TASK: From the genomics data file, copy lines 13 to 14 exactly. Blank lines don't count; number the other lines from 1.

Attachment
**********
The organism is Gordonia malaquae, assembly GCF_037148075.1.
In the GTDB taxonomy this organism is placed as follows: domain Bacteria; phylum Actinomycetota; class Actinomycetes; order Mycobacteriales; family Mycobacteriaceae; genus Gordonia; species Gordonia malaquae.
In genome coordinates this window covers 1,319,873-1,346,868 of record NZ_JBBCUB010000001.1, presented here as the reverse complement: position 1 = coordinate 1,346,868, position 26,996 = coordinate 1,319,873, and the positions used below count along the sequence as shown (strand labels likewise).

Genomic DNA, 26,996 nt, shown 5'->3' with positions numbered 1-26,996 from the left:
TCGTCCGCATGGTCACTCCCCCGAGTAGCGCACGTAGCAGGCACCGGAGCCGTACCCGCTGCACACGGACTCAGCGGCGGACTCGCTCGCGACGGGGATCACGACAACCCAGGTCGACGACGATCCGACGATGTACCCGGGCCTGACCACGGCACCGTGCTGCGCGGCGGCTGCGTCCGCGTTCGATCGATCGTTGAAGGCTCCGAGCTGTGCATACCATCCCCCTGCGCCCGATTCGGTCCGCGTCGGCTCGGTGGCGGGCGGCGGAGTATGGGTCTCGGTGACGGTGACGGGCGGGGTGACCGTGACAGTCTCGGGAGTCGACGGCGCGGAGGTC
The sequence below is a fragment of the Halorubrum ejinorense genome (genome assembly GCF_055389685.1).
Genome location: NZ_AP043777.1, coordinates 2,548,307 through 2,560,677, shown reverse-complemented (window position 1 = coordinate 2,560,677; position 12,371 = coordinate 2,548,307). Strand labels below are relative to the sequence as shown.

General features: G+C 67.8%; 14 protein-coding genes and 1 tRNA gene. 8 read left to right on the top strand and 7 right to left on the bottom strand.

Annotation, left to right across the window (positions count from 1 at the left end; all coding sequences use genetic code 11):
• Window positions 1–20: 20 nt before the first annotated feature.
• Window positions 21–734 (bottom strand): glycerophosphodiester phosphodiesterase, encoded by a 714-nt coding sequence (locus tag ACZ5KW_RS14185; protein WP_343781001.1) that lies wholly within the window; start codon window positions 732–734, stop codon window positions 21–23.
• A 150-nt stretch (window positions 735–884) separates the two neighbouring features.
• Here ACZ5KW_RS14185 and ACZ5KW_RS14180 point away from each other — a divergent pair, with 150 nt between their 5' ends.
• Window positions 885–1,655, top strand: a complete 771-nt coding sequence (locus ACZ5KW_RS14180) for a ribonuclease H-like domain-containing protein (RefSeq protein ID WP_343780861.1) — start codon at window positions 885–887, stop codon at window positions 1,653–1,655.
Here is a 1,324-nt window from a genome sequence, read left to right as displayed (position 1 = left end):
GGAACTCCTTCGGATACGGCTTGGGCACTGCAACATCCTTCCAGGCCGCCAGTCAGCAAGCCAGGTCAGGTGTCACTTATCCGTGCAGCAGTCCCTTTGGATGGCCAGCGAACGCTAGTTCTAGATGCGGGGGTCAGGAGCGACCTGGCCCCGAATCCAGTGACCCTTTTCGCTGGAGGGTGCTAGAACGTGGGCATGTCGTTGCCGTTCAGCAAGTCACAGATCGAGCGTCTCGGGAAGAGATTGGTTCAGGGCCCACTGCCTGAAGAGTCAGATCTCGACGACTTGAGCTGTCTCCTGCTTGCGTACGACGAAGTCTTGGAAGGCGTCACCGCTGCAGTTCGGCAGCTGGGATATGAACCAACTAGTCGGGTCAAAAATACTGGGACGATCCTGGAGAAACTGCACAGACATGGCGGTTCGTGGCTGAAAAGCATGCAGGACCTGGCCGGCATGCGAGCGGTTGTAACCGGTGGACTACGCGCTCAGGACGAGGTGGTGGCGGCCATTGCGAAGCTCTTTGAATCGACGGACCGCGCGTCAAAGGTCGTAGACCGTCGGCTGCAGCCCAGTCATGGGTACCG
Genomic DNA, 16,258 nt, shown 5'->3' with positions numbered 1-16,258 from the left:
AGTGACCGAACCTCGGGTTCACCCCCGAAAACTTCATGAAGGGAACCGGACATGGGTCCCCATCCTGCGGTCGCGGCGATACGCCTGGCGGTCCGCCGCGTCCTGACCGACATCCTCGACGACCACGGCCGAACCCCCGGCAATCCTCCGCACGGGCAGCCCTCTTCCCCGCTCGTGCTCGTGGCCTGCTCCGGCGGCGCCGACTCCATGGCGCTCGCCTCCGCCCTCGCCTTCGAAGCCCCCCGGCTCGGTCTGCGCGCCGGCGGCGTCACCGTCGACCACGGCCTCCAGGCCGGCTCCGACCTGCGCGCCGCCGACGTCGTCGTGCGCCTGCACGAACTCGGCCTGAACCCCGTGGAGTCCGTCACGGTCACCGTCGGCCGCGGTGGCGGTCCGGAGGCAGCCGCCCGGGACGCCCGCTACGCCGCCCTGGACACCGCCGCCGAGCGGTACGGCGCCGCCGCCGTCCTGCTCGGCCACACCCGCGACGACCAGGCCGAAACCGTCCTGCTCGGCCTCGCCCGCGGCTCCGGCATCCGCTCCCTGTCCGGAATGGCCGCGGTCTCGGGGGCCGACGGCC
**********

• Here ACZ5KW_RS14185 and ACZ5KW_RS14180 point away from each other — a divergent pair, with 150 nt between their 5' ends.
• Window positions 885–1,655, top strand: a complete 771-nt coding sequence (locus ACZ5KW_RS14180) for a ribonuclease H-like domain-containing protein (RefSeq protein ID WP_343780861.1) — start codon at window positions 885–887, stop codon at window positions 1,653–1,655.